Rob Ford is a little thinner. But, in the interviews he did last week, you could be forgiven for thinking that rehab hasn't really had much effect. Jim Coyle writes in the Toronto Star:
Experienced hands in recovery listen carefully for hints that newbies are harbouring old, self-destructive attitudes or aren't committed to new ways of living. There were lots of alarms in what Ford had to say before his team abruptly scrapped a planned series of one-on-ones with media outlets.
To what we might call “recovery ears,” the interviews Ford did and his homecoming speech suggested he has a lot of getting honest with himself yet to do. In his comments, there was continued rationalizing, self-pity, grandiosity — common traits of the addict and attitudes that sabotage recovery.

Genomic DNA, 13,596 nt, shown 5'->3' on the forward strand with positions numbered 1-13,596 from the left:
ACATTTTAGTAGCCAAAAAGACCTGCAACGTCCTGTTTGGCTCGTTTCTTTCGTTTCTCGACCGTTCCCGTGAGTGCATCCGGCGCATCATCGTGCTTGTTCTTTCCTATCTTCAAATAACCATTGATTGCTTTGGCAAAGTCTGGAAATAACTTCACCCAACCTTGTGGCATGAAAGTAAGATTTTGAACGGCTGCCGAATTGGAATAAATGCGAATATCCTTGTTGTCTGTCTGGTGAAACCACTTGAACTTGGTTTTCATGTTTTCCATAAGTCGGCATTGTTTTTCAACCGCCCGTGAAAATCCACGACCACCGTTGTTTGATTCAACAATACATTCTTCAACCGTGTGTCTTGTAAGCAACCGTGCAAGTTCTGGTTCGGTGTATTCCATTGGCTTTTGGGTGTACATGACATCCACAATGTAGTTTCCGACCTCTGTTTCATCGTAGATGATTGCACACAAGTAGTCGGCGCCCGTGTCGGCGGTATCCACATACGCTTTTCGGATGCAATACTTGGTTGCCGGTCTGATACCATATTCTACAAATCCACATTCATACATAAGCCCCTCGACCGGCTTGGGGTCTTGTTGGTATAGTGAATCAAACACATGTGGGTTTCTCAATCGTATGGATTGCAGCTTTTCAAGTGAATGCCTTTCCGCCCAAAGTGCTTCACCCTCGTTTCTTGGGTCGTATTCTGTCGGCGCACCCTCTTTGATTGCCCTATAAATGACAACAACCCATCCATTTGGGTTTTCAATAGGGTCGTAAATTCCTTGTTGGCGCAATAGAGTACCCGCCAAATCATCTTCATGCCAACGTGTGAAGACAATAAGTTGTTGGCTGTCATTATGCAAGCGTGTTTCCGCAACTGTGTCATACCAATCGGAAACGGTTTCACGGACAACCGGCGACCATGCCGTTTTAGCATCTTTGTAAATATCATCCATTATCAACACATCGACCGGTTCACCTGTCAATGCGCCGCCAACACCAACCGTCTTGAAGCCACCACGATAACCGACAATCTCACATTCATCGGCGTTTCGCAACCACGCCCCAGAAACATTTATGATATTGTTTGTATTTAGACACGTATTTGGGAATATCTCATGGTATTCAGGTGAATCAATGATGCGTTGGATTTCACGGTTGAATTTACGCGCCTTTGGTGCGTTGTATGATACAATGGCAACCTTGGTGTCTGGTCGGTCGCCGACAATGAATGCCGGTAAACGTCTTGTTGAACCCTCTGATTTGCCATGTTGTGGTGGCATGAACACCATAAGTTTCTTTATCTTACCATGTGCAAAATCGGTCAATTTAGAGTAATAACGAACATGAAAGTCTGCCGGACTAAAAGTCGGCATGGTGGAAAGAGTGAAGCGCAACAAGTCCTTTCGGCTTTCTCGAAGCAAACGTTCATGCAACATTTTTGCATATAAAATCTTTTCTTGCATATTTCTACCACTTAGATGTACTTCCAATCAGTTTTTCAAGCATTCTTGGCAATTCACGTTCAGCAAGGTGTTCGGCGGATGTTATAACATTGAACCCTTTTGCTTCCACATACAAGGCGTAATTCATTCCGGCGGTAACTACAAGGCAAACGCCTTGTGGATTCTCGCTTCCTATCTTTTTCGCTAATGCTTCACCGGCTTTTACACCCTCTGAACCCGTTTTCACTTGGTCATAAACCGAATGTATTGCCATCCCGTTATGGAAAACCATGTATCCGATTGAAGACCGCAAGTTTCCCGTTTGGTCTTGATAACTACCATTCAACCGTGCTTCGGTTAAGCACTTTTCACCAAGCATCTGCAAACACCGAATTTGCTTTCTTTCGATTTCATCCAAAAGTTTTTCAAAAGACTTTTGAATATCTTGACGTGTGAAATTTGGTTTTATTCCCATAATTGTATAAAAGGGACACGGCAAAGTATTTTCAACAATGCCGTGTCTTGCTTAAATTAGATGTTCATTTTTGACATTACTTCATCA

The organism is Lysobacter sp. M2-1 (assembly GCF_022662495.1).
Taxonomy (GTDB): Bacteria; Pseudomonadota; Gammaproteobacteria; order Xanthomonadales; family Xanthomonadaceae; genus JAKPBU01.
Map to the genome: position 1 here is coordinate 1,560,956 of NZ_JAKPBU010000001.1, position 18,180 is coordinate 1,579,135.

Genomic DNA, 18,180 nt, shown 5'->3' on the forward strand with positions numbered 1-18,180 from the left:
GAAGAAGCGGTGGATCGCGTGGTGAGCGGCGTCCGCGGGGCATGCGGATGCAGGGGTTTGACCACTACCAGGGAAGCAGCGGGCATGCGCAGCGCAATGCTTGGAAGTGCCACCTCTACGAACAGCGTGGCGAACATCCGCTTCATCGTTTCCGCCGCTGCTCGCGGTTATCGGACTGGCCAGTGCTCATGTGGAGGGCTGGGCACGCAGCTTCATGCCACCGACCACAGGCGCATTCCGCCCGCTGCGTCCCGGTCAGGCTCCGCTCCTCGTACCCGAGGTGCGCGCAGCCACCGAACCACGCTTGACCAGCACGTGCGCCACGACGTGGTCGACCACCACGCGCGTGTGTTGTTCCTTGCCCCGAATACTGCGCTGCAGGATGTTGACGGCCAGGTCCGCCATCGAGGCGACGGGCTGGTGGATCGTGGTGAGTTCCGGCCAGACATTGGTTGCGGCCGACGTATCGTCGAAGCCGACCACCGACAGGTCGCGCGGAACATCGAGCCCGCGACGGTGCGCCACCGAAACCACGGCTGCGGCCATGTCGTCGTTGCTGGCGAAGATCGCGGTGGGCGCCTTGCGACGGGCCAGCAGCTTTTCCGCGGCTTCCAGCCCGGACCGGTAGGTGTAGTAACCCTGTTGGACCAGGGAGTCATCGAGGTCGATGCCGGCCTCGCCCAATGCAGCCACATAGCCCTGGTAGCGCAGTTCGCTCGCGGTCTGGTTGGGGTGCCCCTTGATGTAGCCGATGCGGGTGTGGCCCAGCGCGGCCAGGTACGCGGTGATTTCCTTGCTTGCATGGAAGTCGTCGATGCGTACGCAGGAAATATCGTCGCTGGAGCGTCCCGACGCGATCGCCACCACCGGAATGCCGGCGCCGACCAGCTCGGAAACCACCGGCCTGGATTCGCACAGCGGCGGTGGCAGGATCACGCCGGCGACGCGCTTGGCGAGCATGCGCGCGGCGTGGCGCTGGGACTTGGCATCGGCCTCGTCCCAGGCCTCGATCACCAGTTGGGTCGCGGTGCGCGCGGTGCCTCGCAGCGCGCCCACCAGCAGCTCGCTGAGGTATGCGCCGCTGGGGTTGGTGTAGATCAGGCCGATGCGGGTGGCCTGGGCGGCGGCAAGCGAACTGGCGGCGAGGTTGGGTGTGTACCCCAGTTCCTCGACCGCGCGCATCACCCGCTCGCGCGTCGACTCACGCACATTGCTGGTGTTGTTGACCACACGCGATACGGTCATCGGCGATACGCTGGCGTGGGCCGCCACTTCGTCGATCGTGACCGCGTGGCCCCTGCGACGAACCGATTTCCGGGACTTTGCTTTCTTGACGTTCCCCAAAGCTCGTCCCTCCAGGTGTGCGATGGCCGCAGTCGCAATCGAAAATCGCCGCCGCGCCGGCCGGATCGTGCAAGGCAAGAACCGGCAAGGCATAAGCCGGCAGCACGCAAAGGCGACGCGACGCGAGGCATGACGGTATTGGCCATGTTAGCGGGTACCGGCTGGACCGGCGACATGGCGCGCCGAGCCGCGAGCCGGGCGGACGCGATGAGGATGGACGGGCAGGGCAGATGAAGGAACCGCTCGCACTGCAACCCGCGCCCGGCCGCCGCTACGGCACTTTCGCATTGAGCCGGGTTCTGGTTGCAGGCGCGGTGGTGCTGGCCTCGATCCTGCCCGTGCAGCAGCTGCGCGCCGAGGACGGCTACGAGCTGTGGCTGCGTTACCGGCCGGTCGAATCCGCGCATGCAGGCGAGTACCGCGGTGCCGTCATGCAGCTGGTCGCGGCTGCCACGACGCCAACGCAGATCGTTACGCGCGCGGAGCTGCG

When Ford said he “never, ever” intended to do the abusive and appalling things he did, he was rationalizing, minimizing his culpability — seeking to be judged on his good intentions rather than his hateful actions.
When he said he wouldn't wish his suffering on his worst enemy, he was wallowing in self-pity, casting himself as the chief victim in the affair. Self-pity is a fast lane to relapse in addicts.
When he said he has a “phenomenal” record as mayor, that he's “the best mayor” Toronto has had and will “never, ever” change, he showed both grandiosity and close-mindedness. These are also attitudes unlovely among the unafflicted but lethal to addicts.
Ford may look a little better. But he doesn't sound as if he has recovered. Which leads to the question, "Why would Torontoians elect the same old Rob Ford?
He's not new and improved.